Touring Techniques

Touring Techniques

Touring Techniques Types of Tours Public Tours (60 minutes) Take place at 2 pm, Tuesday-Sunday This tour may run longer, if you and your audience agree to this. An assortment of viewers you will become adept at speaking to the middle of the group. Generally not a scripted tour, though you may have pieces in mind Ask the viewers what they would like to see and discuss Demands flexibility A healthy amount of works to cover is 6-8; do not attempt more than 10. Visitors can return to see more work at a later time. Your role is not to show them every piece on view, but to begin a conversation between them and a few carefully chosen pieces. Try to stay on one floor, unless a comparison of works on two floors seems necessary. School Group Tours (60 minutes) You will know the school and age group beforehand.

You will also know what they would like to see and if there are any requests from the teacher to see (or not see) a specific piece. Often, school groups are coming and/or going to other museums, so punctuality is essential. Practice having clear boundaries when the tour is over, it is over. End the tour promptly and bring the group to the Lobby. Group Tours (60 minutes, or variable) Requested by a specific group. Michael matches docents to these groups, according to need and desire. ASK ME Tours (variable) Docents wear ASK ME badges and staff specific galleries. Generally scheduled on high attendance days when moving tours through the galleries would be difficult. Allows for flexible interaction with museum visitors. Event Tours (variable) Evening tours, associated with catered events when the galleries remain open Tour Organization

Introduction As you wait for your tour to begin, greet your guests and build a rapport with them. Be friendly and approachable. Script your introduction (business) to allow your nerves to settle. Welcome and introduce yourself Cell phones off and large bags in coat check (do they need stools?) Photography (PC only) Pencils only Remain two feet from all works of art; no touching For children, rather than telling them the rules, ask them for the rules. They will remember what they tell you more than what you tell them. Information on the building; we collect art post-1945; what do you want them to recall about the building on the tour? Get to know your guests. Where are they from? Have they been here before? What are they interested in seeing? If your tour relies upon their interests, let them know you are open and flexible in what you cover. If your tour is pre-scripted, provide a brief agenda for the tour. This helps set reasonable expectations, can ease anxiety for new visitors, and gives you an air of credibility.

Where will you start? Where will you end? How many pieces can you expect to see? Explain why you will not be covering all of the pieces on view. They can always return. Let visitors know that it is okay to ask questions and share their opinions. You are facilitating a dialogue. Body Have a plan, but adapt for your specific audience As much as possible, tour only ONE floor Keep the mobility of your guests in mind (if an elevator is needed, note which one they can use) Any more than 10 artworks on an hour-long tour is too much. Simplify and spend quality time with each piece you choose. Ask and encourage questions along the way Think ahead about how you will encourage more interaction What in the piece makes you say that? What materials might the artist have used? What are you feeling as you take in the work? What do you wish you could ask the artist about the piece?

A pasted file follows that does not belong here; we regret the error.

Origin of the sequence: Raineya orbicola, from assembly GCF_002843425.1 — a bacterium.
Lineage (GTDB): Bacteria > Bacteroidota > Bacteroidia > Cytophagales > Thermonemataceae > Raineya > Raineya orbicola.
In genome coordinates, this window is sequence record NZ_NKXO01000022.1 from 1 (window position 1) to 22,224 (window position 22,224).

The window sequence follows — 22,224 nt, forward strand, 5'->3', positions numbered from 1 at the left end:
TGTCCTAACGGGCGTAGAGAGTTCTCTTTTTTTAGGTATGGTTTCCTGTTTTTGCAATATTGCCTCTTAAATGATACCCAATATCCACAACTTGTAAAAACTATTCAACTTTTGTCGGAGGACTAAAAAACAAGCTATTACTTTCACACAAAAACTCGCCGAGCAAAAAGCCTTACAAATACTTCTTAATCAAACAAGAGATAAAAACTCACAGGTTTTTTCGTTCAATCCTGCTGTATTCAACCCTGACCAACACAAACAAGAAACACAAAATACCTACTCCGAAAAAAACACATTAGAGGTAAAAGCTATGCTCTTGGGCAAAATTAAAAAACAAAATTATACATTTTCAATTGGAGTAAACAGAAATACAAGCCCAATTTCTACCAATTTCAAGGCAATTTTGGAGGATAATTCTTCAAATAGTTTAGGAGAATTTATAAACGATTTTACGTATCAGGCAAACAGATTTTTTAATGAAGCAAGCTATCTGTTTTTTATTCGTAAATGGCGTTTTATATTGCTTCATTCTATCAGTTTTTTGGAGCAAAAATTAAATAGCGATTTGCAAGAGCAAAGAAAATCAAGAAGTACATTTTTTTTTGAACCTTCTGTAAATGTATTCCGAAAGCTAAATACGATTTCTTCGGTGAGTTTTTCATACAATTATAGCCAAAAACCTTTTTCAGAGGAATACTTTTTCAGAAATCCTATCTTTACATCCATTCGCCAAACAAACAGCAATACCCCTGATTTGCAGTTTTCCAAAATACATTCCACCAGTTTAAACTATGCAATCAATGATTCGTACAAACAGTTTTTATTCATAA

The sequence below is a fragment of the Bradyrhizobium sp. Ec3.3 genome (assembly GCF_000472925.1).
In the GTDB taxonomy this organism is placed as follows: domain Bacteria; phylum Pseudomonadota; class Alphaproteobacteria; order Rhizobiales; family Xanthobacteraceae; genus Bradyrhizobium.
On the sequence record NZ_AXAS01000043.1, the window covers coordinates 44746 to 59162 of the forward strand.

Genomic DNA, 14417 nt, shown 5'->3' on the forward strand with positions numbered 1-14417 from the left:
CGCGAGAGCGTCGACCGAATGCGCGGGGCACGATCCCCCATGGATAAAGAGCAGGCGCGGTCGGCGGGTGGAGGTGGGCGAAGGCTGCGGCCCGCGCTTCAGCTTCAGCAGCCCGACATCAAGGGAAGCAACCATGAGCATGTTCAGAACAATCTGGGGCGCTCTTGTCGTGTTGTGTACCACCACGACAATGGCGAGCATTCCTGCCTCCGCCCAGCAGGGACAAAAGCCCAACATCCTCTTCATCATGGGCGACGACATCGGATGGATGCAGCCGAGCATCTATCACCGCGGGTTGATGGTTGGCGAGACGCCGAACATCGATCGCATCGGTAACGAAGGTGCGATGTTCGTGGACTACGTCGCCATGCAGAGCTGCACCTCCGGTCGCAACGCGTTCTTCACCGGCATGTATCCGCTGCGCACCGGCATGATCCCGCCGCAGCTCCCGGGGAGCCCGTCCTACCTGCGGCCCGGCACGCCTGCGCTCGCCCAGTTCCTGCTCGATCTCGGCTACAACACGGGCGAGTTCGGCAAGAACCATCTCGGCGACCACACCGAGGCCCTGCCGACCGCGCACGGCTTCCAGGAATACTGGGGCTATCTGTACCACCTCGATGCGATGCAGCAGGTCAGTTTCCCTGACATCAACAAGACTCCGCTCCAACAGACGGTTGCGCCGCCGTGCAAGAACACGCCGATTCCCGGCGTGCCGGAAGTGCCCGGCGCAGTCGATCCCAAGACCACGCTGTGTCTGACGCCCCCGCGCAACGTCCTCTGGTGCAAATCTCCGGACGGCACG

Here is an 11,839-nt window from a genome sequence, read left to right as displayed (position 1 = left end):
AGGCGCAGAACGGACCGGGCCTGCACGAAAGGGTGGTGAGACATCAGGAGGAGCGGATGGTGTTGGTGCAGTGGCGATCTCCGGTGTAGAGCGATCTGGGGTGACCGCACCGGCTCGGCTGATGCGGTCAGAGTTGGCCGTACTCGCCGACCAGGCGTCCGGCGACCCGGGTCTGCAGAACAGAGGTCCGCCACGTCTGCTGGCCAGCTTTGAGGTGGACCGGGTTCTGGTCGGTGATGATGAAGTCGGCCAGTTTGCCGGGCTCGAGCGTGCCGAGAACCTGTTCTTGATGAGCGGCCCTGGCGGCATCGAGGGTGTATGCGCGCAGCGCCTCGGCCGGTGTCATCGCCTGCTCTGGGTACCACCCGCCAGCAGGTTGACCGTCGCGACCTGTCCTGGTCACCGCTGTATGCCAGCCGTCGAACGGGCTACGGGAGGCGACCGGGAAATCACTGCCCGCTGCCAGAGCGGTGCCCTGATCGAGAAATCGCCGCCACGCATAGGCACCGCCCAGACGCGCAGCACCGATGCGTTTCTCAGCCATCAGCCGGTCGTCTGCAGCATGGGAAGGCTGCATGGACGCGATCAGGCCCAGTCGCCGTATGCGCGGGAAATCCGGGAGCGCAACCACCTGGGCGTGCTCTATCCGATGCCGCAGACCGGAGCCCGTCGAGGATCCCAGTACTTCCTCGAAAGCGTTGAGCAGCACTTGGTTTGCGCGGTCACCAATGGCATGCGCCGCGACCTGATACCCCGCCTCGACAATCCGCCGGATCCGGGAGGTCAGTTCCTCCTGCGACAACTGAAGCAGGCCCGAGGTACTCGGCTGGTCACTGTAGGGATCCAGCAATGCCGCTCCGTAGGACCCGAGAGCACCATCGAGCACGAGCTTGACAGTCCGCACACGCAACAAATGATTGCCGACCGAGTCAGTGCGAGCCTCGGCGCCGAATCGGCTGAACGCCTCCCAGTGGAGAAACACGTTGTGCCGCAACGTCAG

Create smooth transitions between works Give your audience a question about the next piece to ponder as you travel to see it Draw connections between works, where applicable Reference information you gleaned about the visitors during your introduction to help them relate to the work on a more personal level TIPS: You do not have to share all of the information you know about each piece In addition to giving select information, have the visitors tell you about the works Have them tell you what they see and how they interpret it Work as a team Conclusion Review key pieces youve spent time with What threads run throughout your tour? What do you want your audience to remember when they leave? Thank your audience for their time and attention Let them know you are available to answer any further questions

You may end your tour in a gallery and allow the group to naturally disperse, or you can lead them back to the Grand Lobby Non-verbal Communication Eye contact Have eye contact with all individuals on your tour Helps establish your credibility Directs attention When you look at the art, tour patrons will, too Be sure to then turn back around to face your group to maintain eye contact with them Do not talk to a group with your back to them Signals that you are paying attention and understanding what they are saying Keeps your group engaged Gestures Add interest and clarity Planned and deliberate Make these gestures for a reason, such as to direct attention to a portion of a painting